No stroke signals or blood clots showed up in the blood tests or the CAT scan. I got that news in the early hours of Tuesday morning. I asked Mr. Vulcan to go home and get some rest, because the ultrasound was going to have to wait until 8:30 in the morning, when the technician arrived.  He was so great and kind with me, and I’ll never forget it. He stayed for so long with me for many reasons-one of them being that he wanted to be there when the first round of results came through. Mr. Vulcan has danced quite the two-step with his own body, even though he’s younger than me. He’s a pro at hospitals, because he unfortunately has a ton of experience with them.

He went home at four in the morning. I stared at the ceiling from my hospital bed and cried silently.

What made me cry while I stared at that ceiling were two facts: The fact that health insurance is so expensive in the United States, and the fact that my husband is banned from entering the United States.

At that moment, I felt a rage towards this country with all of my heart.

I called A Tall Drink of Water and Green-Eyed Sweetie to tell them what was going on. I decided not to call my husband, because I didn’t have any definitive answers, and he’s in the middle of a major floor installation job. Telling him before he left for work was going to blow his concentration. The fact that I was in the emergency room of a hospital, and he wasn’t with me, would do a number on him like nobody’s business. So I decided to wait.

After my ultrasound in the morning, a Kaiser Patient Care Coordinator came into my room. She asked me some questions. One was about family. I told her that my roommates, Mr. Vulcan and Heather Wilhelmina were not my biological family, but that I considered them to be my immediate family here in Oakland.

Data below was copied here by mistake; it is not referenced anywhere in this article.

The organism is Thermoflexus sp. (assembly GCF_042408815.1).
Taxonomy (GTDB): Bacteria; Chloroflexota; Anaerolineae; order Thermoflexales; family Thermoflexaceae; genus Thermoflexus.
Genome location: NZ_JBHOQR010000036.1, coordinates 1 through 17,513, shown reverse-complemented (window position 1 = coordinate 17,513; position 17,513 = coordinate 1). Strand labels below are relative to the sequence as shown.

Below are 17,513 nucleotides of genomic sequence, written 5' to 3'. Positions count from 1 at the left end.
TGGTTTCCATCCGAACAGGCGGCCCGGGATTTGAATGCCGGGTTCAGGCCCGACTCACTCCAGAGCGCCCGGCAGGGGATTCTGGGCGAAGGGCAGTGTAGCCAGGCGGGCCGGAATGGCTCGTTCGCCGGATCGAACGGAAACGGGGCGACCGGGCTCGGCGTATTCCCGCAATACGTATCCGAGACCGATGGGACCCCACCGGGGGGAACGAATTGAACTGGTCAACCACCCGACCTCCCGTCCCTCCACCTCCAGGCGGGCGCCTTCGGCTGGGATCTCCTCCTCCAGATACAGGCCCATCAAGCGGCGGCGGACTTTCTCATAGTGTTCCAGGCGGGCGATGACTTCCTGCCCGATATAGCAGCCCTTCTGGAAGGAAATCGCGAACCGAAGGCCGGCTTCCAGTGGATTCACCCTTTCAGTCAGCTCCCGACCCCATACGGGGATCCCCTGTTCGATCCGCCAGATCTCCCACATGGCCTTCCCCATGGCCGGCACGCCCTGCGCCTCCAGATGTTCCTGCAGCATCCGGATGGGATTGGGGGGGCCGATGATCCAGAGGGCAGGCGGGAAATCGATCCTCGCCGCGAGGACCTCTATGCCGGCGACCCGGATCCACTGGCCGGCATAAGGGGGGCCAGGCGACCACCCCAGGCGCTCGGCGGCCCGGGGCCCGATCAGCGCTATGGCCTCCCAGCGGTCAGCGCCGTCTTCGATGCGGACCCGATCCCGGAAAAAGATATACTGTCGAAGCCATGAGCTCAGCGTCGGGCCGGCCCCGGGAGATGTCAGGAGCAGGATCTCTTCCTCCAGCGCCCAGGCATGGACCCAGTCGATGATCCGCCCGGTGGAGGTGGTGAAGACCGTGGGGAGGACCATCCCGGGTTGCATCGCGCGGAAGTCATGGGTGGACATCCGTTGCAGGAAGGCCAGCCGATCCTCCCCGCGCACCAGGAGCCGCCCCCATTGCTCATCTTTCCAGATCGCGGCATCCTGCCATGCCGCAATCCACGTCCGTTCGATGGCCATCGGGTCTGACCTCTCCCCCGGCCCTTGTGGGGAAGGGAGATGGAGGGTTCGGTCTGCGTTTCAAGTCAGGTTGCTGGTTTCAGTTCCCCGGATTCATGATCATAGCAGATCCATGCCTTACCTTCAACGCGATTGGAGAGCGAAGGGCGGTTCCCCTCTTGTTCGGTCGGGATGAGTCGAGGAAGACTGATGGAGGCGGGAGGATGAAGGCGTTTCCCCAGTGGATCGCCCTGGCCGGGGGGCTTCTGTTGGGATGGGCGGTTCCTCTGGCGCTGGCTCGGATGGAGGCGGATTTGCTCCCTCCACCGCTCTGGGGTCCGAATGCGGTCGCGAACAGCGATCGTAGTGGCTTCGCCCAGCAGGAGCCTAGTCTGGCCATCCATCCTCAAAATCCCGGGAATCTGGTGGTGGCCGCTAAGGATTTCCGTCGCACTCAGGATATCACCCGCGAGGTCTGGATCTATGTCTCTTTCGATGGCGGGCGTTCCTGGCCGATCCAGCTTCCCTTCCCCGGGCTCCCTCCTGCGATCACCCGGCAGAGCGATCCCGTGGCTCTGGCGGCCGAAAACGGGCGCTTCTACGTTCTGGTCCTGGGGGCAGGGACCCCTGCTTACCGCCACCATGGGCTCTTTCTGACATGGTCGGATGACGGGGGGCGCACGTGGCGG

Then she said, “No, I mean, is there anyone else? For example, a husband?” I told her that my husband was in Mexico. She wrote that down. She asked, “Is he there on business?”

I told her that he was deported in April of 2001.

She put her pen and paper down, and looked at me with a lot of compassion. She then asked me if I had any insurance. I told her that I didn’t.

The patient then had to take care of the Patient Care Coordinator for a moment.

My ultrasound came back clear, i.e., no signs of clot or stroke. I was free to go. It was now 10:15 on Tuesday morning. The doctor suggested that one cause for all of the symptoms could be stress, but didn’t have much diagnosis-wise past the stress suggestion.

Kaiser Permanente has a foundation that provides full financial coverage for one visit. I completed an application and will hear back in 2-3 weeks. If I’m not approved, then I’ll be socked with a medical bill that will surely be in the thousands. I truly hope that I’m approved.

The good news is that whatever was going on, it wasn’t a blood clot or stroke. Everything in my body has pretty much gone back down to normal.

However, the rage that’s emanating from the core of my body about the cost of health insurance in the US, and the fact that my husband is banned for life from entering this same country?

That’s going to take a while to go back down.

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5 thoughts on “Emergency Room Rage

  1. Been there on the health side; can’t imagine having the unacceptable Immigration aspect on top of it. My heart goes out to you and my fierceness goes towards lawmakers & other bigots. In solidarity.

    Like